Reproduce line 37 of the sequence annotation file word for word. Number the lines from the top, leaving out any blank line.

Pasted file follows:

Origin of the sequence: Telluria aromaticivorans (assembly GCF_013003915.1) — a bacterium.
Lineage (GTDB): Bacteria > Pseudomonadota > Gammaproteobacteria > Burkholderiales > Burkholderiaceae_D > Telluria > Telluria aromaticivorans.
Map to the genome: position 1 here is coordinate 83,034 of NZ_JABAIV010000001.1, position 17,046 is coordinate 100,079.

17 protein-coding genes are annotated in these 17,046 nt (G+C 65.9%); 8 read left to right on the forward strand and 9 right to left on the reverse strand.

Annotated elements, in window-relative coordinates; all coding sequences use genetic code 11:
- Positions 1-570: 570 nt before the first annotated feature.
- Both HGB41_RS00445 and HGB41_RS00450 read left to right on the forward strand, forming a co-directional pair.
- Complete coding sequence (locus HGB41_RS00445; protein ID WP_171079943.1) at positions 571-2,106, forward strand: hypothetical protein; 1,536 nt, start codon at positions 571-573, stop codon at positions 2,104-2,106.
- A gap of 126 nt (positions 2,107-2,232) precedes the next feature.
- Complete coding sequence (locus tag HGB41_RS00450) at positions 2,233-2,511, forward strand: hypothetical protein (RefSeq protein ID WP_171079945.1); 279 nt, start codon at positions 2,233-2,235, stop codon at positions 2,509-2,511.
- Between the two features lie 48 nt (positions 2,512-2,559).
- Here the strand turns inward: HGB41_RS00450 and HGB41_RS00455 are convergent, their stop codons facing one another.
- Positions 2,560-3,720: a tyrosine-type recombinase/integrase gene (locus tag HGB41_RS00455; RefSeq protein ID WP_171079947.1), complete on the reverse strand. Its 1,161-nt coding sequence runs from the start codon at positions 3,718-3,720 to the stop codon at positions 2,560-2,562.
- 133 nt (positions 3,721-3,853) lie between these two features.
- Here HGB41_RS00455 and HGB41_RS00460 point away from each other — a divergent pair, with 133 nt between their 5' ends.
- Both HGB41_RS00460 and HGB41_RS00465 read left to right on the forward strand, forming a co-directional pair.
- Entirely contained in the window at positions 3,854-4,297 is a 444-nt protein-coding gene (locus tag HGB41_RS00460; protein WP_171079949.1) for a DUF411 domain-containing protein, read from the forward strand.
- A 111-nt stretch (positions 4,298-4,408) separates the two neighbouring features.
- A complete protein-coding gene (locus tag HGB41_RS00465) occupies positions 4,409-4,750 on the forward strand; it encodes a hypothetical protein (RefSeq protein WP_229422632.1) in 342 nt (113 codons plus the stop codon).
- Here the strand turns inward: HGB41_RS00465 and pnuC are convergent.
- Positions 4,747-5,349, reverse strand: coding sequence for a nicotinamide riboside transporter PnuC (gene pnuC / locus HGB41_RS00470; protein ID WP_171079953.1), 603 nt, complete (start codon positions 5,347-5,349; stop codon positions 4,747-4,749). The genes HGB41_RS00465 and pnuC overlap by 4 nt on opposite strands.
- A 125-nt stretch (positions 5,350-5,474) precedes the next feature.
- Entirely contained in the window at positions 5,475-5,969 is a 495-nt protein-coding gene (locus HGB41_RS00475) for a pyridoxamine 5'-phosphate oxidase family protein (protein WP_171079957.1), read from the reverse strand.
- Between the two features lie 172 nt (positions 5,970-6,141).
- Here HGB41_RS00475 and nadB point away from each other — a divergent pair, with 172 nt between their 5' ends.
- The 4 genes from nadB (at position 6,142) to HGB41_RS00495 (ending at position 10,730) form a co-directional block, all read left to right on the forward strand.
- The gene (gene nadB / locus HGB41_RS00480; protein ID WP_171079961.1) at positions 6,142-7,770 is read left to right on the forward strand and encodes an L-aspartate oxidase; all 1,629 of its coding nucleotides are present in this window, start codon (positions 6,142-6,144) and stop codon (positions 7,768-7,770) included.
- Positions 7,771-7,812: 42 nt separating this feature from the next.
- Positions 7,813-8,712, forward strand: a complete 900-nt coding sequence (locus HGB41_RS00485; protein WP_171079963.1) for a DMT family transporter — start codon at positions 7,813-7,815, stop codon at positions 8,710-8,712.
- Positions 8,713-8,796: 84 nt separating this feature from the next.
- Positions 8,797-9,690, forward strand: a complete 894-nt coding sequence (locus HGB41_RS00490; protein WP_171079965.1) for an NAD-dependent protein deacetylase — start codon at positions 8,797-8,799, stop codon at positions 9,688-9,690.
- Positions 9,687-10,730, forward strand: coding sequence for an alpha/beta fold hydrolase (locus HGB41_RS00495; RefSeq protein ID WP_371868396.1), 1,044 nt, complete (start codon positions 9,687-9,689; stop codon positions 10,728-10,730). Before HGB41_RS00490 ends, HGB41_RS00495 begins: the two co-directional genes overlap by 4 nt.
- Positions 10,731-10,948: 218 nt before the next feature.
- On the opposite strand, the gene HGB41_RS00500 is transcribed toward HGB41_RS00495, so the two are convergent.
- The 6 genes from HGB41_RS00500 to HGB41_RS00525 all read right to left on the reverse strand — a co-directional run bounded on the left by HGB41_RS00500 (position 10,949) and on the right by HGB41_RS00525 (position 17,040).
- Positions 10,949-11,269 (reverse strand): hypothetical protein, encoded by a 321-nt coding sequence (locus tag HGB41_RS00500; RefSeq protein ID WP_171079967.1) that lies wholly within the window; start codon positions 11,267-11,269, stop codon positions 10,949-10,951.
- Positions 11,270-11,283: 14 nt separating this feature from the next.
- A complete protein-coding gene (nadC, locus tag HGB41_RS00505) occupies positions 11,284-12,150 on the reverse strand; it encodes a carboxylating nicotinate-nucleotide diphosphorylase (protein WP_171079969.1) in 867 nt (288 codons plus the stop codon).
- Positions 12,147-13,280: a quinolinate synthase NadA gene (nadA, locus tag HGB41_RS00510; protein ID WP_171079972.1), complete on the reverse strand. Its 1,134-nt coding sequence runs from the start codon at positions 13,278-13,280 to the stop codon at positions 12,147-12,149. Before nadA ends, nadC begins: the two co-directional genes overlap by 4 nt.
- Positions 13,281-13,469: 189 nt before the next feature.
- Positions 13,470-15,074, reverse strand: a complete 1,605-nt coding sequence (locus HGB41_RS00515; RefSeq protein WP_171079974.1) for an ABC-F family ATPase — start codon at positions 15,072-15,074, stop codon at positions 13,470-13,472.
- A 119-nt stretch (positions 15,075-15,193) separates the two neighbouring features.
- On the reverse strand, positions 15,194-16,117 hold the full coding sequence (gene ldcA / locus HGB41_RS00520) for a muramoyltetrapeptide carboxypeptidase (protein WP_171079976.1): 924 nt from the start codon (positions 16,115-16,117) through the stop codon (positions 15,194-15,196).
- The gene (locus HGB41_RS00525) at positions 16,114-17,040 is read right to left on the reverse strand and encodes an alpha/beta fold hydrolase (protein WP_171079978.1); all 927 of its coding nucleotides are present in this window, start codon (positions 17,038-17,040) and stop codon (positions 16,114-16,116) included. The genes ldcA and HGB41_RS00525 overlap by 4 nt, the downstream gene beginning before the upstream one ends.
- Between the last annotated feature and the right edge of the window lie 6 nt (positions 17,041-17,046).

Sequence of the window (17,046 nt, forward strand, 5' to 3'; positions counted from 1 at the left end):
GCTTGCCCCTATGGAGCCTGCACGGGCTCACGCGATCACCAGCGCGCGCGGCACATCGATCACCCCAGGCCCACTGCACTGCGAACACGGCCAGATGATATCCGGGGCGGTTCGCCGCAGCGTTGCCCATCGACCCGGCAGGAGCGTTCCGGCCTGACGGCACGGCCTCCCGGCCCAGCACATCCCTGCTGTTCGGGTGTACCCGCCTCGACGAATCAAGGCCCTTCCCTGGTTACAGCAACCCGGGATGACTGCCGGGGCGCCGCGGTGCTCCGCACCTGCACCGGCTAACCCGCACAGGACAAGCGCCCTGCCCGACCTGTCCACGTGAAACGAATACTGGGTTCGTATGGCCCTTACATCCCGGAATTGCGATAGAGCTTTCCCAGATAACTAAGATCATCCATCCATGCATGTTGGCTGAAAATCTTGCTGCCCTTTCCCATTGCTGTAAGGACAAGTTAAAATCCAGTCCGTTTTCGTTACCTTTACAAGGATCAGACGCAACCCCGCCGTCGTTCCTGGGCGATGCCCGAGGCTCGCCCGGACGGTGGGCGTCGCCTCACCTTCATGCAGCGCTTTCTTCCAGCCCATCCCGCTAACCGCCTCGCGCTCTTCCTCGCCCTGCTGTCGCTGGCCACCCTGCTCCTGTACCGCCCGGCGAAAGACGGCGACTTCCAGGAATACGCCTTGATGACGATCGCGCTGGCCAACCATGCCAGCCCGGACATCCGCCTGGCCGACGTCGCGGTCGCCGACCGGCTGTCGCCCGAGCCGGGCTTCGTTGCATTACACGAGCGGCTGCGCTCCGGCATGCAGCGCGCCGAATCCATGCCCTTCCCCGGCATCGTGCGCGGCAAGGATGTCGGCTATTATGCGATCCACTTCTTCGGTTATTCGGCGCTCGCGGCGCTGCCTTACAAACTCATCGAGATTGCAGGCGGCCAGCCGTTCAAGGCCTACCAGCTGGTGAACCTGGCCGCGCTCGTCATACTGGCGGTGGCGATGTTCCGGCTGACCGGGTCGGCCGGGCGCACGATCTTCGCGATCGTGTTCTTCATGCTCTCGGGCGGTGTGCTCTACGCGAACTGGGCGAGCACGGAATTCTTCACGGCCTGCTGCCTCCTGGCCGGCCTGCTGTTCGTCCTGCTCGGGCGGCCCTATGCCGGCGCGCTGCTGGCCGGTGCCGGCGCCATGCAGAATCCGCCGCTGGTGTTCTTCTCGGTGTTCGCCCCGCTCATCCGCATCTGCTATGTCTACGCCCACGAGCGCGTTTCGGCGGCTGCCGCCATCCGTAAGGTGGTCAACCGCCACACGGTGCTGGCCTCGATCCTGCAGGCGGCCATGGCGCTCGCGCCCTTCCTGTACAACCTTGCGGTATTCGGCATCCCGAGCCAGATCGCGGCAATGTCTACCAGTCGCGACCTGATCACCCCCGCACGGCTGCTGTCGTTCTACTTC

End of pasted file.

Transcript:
- Positions 11,270-11,283: 14 nt separating this feature from the next.